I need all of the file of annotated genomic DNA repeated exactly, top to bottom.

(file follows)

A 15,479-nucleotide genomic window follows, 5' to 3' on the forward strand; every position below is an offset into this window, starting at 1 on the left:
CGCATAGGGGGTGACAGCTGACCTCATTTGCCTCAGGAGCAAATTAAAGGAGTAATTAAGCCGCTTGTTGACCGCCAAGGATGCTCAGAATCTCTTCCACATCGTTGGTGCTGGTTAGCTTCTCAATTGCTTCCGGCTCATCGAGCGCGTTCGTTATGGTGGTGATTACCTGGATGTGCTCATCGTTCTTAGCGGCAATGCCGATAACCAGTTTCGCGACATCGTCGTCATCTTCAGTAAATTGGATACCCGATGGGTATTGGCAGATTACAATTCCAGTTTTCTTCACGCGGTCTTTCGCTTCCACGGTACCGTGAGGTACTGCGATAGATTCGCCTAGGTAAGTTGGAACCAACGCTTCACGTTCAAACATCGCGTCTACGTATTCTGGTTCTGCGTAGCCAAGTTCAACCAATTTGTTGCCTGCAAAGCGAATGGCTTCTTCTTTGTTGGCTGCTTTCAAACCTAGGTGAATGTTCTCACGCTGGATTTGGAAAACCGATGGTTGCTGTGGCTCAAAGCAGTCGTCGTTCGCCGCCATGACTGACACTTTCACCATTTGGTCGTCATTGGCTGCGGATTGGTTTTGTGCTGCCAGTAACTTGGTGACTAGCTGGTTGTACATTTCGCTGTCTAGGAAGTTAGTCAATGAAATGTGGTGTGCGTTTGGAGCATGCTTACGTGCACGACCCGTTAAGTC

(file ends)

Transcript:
A 15,479-nucleotide genomic window follows, 5' to 3' on the forward strand; every position below is an offset into this window, starting at 1 on the left:
CGCATAGGGGGTGACAGCTGACCTCATTTGCCTCAGGAGCAAATTAAAGGAGTAATTAAGCCGCTTGTTGACCGCCAAGGATGCTCAGAATCTCTTCCACATCGTTGGTGCTGGTTAGCTTCTCAATTGCTTCCGGCTCATCGAGCGCGTTCGTTATGGTGGTGATTACCTGGATGTGCTCATCGTTCTTAGCGGCAATGCCGATAACCAGTTTCGCGACATCGTCGTCATCTTCAGTAAATTGGATACCCGATGGGTATTGGCAGATTACAATTCCAGTTTTCTTCACGCGGTCTTTCGCTTCCACGGTACCGTGAGGTACTGCGATAGATTCGCCTAGGTAAGTTGGAACCAACGCTTCACGTTCAAACATCGCGTCTACGTATTCTGGTTCTGCGTAGCCAAGTTCAACCAATTTGTTGCCTGCAAAGCGAATGGCTTCTTCTTTGTTGGCTGCTTTCAAACCTAGGTGAATGTTCTCACGCTGGATTTGGAAAACCGATGGTTGCTGTGGCTCAAAGCAGTCGTCGTTCGCCGCCATGACTGACACTTTCACCATTTGGTCGTCATTGGCTGCGGATTGGTTTTGTGCTGCCAGTAACTTGGTGACTAGCTGGTTGTACATTTCGCTGTCTAGGAAGTTAGTCAATGAAATGTGGTGTGCGTTTGGAGCATGCTTACGTGCACGACCCGTTAAGTC